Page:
Never Fear The Big Raise
Here's my second article that I'm attemtping. You all remember my first one "Beyond the Top Ten Starting Hands." Enjoy:
Never Fear The Big Raise
When you sit at a poker table, there will be some raises that make you fold your hand instantly if you don't have good hand. Basically, it scares some players away. It's a good move to fold in some cases. However, you need to examine the amount of the raise to determine whether the raiser has a good hand of not. A big raise is designed to "scare players away." If the raiser had a great hand, why would he/she want to scare players away? Usually, players with a great hand don't want to raise it too much because they want some action and more chips added to the pot. They also want some players to fold to increase their chance or winning. Let's look at some examples to explain what I mean.
a) There are eight players and you are dealt Kh, 10c in middle position with average amount of chips. Two players call the Big Blind (which is $200). You call. Two players fold after you. The player on the button raises it to 2,000. That's 10x the big blind! Immediately, everyone folds.
Now, the raiser made a huge raise and is about average in chips. Not knowing much about the player, the raiser did this for two reasons. One, he/she is in great position. Two, he wants to steal the blinds. Why? There are many explanations. The raiser was dealt a garbage hand but since the big blind wasn't raised, he/she figured to take advantage of the position. You could call the raise and hope the flop goes in your favor. Most players don't want to take that chance. This is how some players start building up their stack. I guess it's up to you if you want to call or not. You know the saying, "No guts, no glory."
b) There are eight players with the blinds (100/200). You are the button with average chip stack. You are dealt 9c, 9s. You raise it to 800 total which is 4x the big blind. Small blind calls. The big bling re-raises it to 3,200 total which is 4x what you raised. Everyone folds until it comes to you. What do you do now? Now, pocket nines are a good hand but is it good enough to call the raise? Hell, if you're going to call that you might as well push all in!
The Big Blind is in good position and raised it to a fairly large amount. Besides the fact that this player could be very loose, there are other explanations. The Big Blind already has 200 committed and only has to call 400 more. Now, if the Big Blind wanted to steal the blinds with a garbage hand, it won't be wise to do it now considering the raise made by you. However, the big blind might want to raise it to a high amount that would hopefully get you to fold. That being said, the Big Blind probably has a decent hand but probably not as good as yours. This would be a logical reason. The Big BLind is putting you in a difficult position. Do you want to put most, if not all, your chips on the line with pocket nines. Some players would, others wouldn't.
a) You are the button with Ac, Kc. The blinds are 50/100 with egiht players on the table. Early position players fold and one mid-position player calls. One Late position player calls. You raise it to 600. Small blind folds. The Big Blind calls. Everyone else folds except for the late position player. The flop comes:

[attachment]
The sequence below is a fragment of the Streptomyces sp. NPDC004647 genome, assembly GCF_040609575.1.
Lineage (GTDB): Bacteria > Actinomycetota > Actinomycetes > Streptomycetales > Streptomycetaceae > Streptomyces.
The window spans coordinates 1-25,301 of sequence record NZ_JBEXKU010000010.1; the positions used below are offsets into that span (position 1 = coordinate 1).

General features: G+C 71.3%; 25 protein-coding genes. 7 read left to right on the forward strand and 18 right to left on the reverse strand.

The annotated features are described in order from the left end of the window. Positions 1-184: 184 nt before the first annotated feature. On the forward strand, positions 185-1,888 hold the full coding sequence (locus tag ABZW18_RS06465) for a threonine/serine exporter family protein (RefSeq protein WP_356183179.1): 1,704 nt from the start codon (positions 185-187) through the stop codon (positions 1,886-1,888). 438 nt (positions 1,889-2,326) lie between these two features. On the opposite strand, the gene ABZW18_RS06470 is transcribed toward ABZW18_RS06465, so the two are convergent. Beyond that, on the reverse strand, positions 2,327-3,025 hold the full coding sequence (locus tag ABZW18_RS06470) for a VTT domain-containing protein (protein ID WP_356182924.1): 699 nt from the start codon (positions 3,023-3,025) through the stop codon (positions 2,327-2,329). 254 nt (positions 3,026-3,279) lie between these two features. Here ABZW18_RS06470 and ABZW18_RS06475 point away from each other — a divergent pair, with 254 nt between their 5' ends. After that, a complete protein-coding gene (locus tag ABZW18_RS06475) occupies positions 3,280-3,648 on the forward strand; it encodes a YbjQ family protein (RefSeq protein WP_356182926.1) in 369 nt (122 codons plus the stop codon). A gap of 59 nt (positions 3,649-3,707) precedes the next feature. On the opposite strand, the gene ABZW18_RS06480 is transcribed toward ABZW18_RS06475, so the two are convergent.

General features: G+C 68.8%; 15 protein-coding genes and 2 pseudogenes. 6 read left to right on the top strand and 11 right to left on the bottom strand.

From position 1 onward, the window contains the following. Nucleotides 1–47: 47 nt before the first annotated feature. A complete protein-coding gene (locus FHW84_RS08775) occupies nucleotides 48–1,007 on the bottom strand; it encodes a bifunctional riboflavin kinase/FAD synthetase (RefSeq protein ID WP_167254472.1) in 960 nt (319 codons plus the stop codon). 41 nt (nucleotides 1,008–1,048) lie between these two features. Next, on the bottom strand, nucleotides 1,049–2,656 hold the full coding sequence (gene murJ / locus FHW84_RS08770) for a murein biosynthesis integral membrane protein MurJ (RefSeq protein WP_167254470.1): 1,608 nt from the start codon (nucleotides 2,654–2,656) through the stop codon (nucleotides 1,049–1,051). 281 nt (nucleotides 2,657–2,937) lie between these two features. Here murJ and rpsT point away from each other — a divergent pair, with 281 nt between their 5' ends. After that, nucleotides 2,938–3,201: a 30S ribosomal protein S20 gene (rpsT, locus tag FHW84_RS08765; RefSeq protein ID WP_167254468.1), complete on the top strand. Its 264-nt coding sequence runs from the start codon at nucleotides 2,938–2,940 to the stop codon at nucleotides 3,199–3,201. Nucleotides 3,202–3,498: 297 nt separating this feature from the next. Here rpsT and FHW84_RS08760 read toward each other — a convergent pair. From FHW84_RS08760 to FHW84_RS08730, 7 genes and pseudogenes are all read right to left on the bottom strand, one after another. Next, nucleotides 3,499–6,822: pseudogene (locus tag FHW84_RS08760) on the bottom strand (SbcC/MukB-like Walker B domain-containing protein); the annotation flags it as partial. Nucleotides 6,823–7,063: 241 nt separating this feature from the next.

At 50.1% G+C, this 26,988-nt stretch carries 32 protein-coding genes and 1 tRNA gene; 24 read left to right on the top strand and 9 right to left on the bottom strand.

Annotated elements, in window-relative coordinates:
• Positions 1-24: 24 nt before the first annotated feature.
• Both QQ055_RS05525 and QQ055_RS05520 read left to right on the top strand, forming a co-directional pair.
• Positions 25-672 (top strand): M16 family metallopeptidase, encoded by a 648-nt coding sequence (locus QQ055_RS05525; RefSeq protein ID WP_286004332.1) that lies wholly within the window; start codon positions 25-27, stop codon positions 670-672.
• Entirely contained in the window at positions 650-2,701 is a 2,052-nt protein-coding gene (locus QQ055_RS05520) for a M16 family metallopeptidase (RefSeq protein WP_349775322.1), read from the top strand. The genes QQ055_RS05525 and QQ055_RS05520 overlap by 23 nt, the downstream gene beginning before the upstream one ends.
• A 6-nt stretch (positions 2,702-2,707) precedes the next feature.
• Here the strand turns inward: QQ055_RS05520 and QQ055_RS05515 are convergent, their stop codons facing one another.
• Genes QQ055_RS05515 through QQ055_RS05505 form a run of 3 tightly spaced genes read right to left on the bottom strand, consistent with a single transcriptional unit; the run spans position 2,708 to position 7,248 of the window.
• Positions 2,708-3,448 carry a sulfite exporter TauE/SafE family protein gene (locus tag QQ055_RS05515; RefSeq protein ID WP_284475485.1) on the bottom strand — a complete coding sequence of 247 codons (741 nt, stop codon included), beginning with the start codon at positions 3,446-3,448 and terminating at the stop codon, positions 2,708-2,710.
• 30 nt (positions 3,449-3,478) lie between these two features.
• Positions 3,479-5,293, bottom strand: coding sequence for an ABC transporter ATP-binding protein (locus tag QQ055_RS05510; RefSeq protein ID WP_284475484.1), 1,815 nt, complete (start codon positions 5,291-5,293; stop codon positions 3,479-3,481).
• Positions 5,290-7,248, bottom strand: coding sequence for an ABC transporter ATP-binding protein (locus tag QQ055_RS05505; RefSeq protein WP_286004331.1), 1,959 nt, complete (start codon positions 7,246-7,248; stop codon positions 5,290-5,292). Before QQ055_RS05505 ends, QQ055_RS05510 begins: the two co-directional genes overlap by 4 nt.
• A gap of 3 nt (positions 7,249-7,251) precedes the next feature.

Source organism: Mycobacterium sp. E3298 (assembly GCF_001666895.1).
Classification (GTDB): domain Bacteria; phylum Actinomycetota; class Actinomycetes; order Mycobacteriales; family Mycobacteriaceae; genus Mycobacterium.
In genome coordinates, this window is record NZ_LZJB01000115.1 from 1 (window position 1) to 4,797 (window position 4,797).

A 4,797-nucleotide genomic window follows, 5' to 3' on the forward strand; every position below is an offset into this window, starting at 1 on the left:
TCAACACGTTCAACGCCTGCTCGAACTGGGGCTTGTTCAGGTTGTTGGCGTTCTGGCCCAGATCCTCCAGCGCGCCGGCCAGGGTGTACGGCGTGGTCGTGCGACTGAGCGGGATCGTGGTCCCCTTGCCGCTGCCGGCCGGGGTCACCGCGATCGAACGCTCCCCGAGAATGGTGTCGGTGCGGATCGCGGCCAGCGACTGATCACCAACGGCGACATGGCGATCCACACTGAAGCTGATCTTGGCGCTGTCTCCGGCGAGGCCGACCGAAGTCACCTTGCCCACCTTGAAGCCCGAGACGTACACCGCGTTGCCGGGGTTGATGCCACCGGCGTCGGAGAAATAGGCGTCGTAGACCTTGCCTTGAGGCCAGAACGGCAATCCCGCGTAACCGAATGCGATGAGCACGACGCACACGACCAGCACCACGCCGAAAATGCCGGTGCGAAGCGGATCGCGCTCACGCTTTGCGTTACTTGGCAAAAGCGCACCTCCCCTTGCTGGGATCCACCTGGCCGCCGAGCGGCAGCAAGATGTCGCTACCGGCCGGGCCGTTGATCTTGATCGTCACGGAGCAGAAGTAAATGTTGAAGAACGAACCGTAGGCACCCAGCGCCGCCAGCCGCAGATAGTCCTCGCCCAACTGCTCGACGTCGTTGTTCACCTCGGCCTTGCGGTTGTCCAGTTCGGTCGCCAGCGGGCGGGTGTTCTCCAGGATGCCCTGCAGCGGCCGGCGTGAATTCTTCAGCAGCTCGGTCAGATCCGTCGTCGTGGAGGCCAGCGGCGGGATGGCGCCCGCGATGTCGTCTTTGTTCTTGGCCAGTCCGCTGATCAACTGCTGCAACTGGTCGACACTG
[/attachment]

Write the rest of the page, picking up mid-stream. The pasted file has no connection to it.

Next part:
Qh, 10c, Qc.
The late position player checks. You bet 400. The big blind raises it to 2800. Big Re-raise here. You could call or maybe all in with straight and flsuh draws. You and the Big Blind have average amount of chips. What could the Big Blind be holding? You can rule out Q, 10 because he/she wouldn't have raised that much, if at all, with the nut full house. The big blind could have a queen or even a ten which could be a possibility. The big blind probably suspects there are some flush and straight draws out there since he/she is up against two players. As most players would tell you, three of a kind diminishes in value when two or more suits are on the flop. Would you chase the straight or flush? The big blind is forcing you to make the decision. At best, one out of the two will fold.
The big blind could have nothing or be in the same situation as you with flush or straight draws. The raise does make you think about the Big Blind's hand. He/she could have missed the flop completely but doesn't want you to think that. It's possible he/she wants you to think that he/she got a good hit on the flop. It's decision time and everyone's waiting. Call, All In, of Fold? Come on! We haven't got all day!
b) You are the button and dealt Qs, Jc. Eight players on the table and the blinds are 50/100. Early position players fold. One mid-position player and one late position player calls. You raise it to 400. The small blind folds. The big blind raises it to 800. Everyone folds except for one mid-position player and you who calls. You figure you already have 400 committed and it's a minimum reraise. Let's see the flop:
Qh, Jc, As.
Mid-position player checks and you bet 500. The big blind calls as well as the mid-position player. The turn:
Mid-position player checks. You bet 800. The blgi blind raises it to 3000. Whoa! Where did that come from? You are already in a dilemma. You have two pair. But there is an Ace on the board and a straight draw. The big blind could have hit the straight with K, 10 or 10, 8 (well, he/she was in the blig blind). There is also a flush possiblity. Or maybe he has pocket nines and wants to scare away anyone who's chasing the straight or flush. He/she put you in a position to make a tough decision (hey, that rhymes!). The big blind obviously has a good hand with the calls until the turn. What do you do then?
My point of this article is if a player makes a BIG rai, don't automatically think they have the nut hand or a great hand. Sure, you have tough decisions to make but if you make the right choice, the rewards will be excellent.
By: Timothy Riel
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